The family of a pharmacist who was killed by her gay husband, who wanted to start a new life in Australia with his lover, have urged people to open their eyes to abuse.
Jessica Patel’s family have backed a domestic homicide review (DHR) which has made recommendations about honour-based violence.
The 34-year-old was strangled at the marital home in Middlesbrough in May 2018 by her husband Mitesh, who tried to cover his tracks by staging a break-in, claiming an intruder must have murdered his wife.
His lies were exposed, partly through evidence from the health app on his iPhone, and he was jailed for life with a minimum term of 30 years.
Her family assisted in the painful DHR process to see if lessons could be learned.
After its publication, they said: “We hope this review will help other victims, those closest to them and the wider public to recognise the various forms and signs of abuse, and will remove any barriers, be it cultural or otherwise, to seeking help and getting the support they need.
“As a family this review was an extremely painful process but we recognise the importance of highlighting Jessica’s story to provide a voice for her and others that may be suffering in silence.
“So that this act of evil is not repeated, we encourage everyone to open their eyes, to ask questions and never assume everything is OK.”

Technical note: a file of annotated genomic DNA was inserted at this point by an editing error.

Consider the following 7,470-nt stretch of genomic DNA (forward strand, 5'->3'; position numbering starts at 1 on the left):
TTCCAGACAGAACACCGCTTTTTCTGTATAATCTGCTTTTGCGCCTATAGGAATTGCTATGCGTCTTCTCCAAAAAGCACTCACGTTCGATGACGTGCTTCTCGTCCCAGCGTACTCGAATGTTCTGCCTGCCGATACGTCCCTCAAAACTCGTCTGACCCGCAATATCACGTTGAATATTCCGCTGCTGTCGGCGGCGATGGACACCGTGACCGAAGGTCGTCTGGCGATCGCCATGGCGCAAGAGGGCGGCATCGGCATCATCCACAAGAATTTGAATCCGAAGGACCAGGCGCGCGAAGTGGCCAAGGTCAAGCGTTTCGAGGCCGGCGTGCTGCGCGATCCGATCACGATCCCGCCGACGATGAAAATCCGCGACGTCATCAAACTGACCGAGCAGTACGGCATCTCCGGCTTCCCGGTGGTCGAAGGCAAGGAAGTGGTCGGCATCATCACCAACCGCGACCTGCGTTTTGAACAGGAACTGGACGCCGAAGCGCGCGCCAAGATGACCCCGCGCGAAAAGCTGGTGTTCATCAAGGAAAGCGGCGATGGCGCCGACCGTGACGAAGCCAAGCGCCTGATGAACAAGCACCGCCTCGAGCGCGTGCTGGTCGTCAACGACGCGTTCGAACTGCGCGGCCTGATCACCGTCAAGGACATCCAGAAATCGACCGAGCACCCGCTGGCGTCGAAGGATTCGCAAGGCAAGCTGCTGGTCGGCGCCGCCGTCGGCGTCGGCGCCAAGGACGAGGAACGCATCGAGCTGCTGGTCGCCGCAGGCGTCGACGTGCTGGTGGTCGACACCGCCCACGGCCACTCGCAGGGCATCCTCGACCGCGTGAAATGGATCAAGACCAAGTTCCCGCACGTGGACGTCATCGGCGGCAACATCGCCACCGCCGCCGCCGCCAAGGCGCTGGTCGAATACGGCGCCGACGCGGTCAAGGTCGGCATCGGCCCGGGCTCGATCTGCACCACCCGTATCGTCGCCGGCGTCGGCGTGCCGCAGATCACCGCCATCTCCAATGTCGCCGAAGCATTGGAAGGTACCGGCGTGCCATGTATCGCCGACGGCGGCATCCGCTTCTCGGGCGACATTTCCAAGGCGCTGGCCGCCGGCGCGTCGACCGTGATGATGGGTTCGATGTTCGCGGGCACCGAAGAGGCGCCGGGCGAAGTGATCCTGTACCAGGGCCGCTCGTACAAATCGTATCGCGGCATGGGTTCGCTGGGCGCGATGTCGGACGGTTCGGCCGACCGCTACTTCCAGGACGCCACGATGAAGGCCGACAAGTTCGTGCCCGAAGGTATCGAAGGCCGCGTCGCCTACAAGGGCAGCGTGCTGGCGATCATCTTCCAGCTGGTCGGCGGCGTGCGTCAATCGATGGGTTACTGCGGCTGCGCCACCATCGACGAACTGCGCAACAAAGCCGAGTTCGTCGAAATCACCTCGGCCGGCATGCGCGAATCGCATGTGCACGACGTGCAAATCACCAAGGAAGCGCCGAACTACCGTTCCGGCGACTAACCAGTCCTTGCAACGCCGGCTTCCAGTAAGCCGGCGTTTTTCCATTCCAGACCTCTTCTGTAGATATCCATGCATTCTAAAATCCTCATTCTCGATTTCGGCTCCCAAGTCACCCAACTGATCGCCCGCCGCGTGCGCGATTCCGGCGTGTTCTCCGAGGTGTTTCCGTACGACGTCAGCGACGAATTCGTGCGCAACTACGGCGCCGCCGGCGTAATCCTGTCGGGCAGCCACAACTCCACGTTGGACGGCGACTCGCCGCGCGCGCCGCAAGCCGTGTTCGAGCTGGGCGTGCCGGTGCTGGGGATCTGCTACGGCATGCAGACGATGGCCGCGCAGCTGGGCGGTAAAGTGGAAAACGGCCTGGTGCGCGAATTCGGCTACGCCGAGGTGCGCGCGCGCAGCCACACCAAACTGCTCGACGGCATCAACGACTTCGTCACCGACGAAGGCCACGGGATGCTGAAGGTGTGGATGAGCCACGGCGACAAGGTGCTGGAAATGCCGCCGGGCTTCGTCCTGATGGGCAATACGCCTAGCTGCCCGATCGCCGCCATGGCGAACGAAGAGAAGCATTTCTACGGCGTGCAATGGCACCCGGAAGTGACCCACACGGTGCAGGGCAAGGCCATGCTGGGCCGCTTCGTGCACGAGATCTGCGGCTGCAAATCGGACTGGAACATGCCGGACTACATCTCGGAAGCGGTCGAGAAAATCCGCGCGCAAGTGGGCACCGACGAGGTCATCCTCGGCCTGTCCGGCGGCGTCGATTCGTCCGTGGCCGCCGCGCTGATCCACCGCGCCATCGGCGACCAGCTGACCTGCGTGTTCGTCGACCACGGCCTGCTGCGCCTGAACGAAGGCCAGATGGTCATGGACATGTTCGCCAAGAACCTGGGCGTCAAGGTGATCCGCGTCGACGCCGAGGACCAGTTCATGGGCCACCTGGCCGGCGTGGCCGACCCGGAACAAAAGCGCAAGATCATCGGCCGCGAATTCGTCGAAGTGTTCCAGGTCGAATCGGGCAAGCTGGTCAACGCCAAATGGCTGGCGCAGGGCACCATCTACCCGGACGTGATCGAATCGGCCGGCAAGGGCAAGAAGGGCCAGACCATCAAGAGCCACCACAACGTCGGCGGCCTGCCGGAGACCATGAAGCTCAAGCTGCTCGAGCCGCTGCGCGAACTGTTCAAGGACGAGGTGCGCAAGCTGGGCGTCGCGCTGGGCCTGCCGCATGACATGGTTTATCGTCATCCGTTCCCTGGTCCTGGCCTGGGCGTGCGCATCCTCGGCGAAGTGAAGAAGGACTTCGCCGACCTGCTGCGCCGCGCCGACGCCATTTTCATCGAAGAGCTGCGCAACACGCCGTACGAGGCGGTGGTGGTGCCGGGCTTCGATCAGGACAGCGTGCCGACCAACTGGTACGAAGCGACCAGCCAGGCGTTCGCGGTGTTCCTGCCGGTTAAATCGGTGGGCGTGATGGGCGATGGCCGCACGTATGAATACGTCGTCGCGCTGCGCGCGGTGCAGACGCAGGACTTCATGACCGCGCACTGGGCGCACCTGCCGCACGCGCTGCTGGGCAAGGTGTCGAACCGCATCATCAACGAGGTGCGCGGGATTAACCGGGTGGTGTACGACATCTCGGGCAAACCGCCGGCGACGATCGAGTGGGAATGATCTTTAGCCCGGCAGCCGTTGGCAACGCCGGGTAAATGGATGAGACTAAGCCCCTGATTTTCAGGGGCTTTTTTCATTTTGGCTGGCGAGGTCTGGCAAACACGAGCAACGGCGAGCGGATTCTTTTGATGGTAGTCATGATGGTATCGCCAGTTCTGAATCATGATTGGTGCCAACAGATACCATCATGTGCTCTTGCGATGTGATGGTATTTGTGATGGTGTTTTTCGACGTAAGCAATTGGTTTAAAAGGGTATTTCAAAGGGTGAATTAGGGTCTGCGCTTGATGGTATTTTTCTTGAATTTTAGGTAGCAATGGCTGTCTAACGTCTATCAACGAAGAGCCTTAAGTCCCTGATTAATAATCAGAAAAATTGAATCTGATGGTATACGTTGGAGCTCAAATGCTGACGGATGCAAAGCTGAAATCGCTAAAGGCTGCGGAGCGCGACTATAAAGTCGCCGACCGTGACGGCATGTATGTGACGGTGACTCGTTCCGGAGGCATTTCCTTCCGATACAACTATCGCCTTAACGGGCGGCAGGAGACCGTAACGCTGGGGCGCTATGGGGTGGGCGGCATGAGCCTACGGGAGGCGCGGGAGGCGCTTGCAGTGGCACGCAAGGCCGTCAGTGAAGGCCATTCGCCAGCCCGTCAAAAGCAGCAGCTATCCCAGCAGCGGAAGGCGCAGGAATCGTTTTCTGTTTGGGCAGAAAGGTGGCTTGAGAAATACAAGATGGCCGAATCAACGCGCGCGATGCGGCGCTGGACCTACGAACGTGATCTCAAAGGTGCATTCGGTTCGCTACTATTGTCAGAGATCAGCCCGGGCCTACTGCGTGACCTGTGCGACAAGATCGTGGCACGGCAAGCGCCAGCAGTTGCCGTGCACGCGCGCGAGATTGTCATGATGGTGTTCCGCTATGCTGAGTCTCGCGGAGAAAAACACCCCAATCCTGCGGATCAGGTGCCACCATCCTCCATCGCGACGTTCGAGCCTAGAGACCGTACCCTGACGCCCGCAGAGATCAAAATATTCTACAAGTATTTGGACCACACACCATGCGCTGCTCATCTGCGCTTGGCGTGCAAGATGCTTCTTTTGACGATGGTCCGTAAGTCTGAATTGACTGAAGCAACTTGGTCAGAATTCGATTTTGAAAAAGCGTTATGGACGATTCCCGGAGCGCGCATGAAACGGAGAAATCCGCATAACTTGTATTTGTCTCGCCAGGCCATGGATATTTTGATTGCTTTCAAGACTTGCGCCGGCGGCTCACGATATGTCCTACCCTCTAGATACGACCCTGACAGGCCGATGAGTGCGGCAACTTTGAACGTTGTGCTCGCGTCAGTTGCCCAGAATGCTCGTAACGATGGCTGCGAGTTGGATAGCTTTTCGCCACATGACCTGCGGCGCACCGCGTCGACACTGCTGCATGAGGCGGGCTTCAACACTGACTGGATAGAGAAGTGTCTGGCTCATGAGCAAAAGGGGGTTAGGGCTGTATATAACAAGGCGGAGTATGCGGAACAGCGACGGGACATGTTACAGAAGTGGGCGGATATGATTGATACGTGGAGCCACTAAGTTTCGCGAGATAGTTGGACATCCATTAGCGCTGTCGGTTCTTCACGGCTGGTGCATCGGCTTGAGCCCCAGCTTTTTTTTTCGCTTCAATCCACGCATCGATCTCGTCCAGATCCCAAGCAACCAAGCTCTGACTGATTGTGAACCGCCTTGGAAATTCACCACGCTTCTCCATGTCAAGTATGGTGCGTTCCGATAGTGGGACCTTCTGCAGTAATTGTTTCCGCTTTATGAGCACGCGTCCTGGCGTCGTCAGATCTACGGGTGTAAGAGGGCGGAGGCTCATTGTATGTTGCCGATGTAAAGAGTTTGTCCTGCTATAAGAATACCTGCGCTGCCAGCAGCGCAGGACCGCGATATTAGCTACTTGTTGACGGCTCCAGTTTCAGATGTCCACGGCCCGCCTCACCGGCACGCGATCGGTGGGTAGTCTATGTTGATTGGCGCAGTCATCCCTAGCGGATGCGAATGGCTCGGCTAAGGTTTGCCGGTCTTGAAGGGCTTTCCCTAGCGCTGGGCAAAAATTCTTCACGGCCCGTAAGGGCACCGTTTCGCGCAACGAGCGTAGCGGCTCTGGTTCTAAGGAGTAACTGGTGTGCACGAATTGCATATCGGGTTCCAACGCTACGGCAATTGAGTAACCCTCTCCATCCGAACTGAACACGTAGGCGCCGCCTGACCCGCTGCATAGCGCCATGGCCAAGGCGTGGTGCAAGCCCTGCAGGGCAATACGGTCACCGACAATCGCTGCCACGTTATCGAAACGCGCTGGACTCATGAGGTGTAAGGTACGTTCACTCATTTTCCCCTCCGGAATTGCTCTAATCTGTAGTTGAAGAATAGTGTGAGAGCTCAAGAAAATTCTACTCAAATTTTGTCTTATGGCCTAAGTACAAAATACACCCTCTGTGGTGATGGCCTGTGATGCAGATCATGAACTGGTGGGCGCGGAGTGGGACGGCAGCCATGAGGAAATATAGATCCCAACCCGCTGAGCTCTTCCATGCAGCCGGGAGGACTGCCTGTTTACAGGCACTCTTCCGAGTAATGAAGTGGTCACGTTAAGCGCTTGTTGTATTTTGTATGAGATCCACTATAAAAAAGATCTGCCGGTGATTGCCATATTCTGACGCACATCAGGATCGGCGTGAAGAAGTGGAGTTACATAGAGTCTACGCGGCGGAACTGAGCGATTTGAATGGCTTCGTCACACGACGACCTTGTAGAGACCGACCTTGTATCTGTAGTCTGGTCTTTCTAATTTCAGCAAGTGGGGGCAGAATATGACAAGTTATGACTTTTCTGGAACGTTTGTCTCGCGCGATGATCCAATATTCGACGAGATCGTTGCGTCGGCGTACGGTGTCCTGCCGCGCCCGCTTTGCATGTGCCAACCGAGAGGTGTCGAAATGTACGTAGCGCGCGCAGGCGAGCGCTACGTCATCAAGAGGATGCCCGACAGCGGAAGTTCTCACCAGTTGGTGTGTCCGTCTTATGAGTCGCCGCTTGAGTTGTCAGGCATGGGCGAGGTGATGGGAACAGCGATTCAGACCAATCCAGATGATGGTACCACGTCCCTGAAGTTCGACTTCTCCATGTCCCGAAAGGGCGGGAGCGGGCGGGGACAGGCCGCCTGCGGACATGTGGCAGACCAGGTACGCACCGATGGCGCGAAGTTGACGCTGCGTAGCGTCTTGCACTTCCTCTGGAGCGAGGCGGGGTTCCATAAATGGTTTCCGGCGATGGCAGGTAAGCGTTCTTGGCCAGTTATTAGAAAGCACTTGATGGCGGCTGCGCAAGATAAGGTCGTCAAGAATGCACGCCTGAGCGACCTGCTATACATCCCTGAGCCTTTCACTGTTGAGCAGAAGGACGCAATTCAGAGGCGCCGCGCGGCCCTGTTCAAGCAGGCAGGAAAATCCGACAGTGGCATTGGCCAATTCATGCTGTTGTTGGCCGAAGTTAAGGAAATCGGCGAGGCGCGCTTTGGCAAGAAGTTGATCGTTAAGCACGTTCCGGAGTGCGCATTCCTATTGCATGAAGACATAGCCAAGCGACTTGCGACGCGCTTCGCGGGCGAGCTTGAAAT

Mrs Patel was not well known to local agencies during her nine-year marriage.
The review made a number of recommendations, including making sure that messages about reporting domestic abuse, and looking for signs of it, are getting through to all communities.
Mieka Smiles, Middlesbrough Council’s executive member for culture and communities and chairwoman of the Community Safety Partnership, said: “Jessica’s family have suffered a great deal and we wish to express our sincerest condolences to them.
“We are also enormously grateful to them for their involvement in the review at such a difficult time.
“Their invaluable input has helped to paint a fuller picture of Jessica’s life, and gave her the voice – which was taken from her – to disclose the extent of abuse she suffered at the hands of her perpetrator.”
Ged McManus, independent chairman and author of the report, said: “This report does not point to failures of services but it does suggest ways in which services can be improved and the risk for other potential victims in the future can be reduced.”
Trial judge Mr Justice Goss told Patel he only had pity for himself, and that his wife loved him and desperately wanted a family with him, but that he was only sexually attracted to men.
“She was lonely, often upset and controlled by you,” the judge told the killer.